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Logan Square, Humboldt Park, Avondale

Don’t Staple Flyers To Trees In Chicago Unless You Want To Damage (Or Kill) Trees

A longtime Logan Square resident and tree advocate helped plant many trees in the area, and personally removes harmful staples when he can.

Longtime Palmer Square Park resident and tree advocate Steve Hier was "flabbergasted" to find flyers stapled to about a half dozen trees along The 606 this week.
Mina Bloom / Block Club Chicago
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LOGAN SQUARE — It’s probably the last thing on anyone’s mind when they’re searching for their lost pet or trying to unload some unwanted stuff, but a Logan Square crusader is trying to get the message out: Don’t staple flyers to trees.

That’s because it’s a good way to cause serious damage to trees.

Punctures — however small they may be — make trees more vulnerable to disease and pests, according to Chicago Park District spokeswoman Michele Lemons. They also disrupt the tree’s circulatory system and growth zone, she said.

Stapling a flyer to a tree is like stapling one to your skin, according to a New York City-based expert. He compared the bark of a tree to skin in that it’s a “protective layer for all the important stuff housed inside,” writes Patch reporter Mary Bakija.

“If you get a hole in your skin, bad things can happen, and the same goes for a tree that gets a hole in its bark,” Bakija writes.

Earlier this week, longtime Palmer Square Park resident and tree advocate Steve Hier was “flabbergasted” to find a staple job along The 606 that could cost the trail at least four trees.

The owners of a lost dog named Lucy put up the flyers everywhere along the trail and in the surrounding area — many of them with staples — in a desperate attempt to find their pup.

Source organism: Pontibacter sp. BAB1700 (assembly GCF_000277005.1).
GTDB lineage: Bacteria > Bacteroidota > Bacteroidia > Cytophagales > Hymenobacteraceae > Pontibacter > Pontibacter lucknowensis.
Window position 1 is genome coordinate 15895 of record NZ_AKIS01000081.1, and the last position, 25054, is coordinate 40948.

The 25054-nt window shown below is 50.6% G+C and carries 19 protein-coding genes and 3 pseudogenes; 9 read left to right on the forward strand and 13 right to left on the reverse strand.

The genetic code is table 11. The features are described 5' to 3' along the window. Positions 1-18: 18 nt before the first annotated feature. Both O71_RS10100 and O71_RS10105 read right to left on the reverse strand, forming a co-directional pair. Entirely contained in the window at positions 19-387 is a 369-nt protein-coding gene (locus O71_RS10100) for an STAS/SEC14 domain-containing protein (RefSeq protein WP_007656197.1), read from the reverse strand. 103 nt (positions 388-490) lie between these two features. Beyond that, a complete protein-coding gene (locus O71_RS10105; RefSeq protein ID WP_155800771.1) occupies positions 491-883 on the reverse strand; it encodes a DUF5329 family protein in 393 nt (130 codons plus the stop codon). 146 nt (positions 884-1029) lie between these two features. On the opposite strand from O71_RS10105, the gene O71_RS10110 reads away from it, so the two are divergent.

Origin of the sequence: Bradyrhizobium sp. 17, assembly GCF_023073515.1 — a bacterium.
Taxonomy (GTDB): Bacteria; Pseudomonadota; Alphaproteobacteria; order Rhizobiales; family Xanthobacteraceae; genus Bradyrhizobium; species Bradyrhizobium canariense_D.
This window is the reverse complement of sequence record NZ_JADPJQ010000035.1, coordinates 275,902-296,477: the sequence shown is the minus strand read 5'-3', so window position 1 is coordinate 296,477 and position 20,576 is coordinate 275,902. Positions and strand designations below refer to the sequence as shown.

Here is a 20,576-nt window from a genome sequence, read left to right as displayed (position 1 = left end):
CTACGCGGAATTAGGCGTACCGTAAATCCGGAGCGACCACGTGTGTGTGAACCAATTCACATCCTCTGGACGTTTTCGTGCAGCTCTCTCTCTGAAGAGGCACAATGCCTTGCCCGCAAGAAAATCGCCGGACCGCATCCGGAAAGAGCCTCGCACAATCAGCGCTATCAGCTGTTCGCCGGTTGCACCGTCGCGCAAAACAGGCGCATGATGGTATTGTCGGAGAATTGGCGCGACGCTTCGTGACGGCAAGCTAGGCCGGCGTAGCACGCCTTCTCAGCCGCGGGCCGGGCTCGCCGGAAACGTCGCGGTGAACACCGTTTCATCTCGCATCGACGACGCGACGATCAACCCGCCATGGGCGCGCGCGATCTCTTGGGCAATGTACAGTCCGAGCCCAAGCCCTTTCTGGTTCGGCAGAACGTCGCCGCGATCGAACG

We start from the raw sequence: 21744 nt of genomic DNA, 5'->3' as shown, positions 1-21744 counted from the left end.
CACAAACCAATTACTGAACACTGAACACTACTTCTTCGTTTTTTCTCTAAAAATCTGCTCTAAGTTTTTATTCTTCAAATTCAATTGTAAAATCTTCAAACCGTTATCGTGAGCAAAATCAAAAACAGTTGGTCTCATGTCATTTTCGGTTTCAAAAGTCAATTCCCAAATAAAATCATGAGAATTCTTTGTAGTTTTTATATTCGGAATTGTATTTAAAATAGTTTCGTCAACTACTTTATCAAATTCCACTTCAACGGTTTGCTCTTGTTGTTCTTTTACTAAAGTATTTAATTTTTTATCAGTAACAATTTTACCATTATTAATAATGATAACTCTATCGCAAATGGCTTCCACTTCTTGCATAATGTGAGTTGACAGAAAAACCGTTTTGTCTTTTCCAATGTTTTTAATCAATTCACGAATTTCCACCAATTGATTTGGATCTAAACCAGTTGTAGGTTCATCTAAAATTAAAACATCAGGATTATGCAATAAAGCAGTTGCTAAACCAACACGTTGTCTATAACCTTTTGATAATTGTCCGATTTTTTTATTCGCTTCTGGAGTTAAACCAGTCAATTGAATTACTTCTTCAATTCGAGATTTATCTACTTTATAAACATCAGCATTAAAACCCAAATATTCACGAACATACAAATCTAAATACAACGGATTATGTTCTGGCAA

Lucy’s owners were reached, but declined to comment.

“I have all the sympathy and empathy in the world for people who lose a dog, but please people,” Hier said.

“We fight so hard to keep trees and have trees planted, and by shooting these long staples into these newer trees that have very thin skins, they can be damaged and killed,” he added.

According to the Chicago Park District code, no person is allowed to disturb or fasten anything to a tree growing in a park district-maintained area.

It might come as a surprise to folks who regularly put up flyers, but the city’s municipal code (10-8-320) is even stricter: No person is allowed to post “commercial advertising material” by means of sticking, tacking, painting, etc. to virtually anything in the public way, including lampposts, railings and columns, to name a few.

For this, the city can impose stiff fines of no less than $200 and no more than $1,000 per offense, according to the code.

Lost dog flyers, however, don’t apply, according to a Chicago Police spokeswoman. So while stapling lost dog flyers to trees technically isn’t allowed in Chicago, it’s not a fineable offense.

As a longtime member of the Palmer Square Park Homeowners Association, Hier said he’s helped plant hundreds of trees in Palmer Square since buying his home off the park in 1978.

“When I moved here, there were hardly any trees,” he said.

As such, Hier said he’s made it his mission to protect the trees in the neighborhood, particularly after the devastation caused by the Emerald Ash Borer beetle.

He’s even taken to removing some of the staples himself.

“Around Palmer Square, I have taken a screwdriver and removed lots of staples, but I have a lot more to go,” he said.

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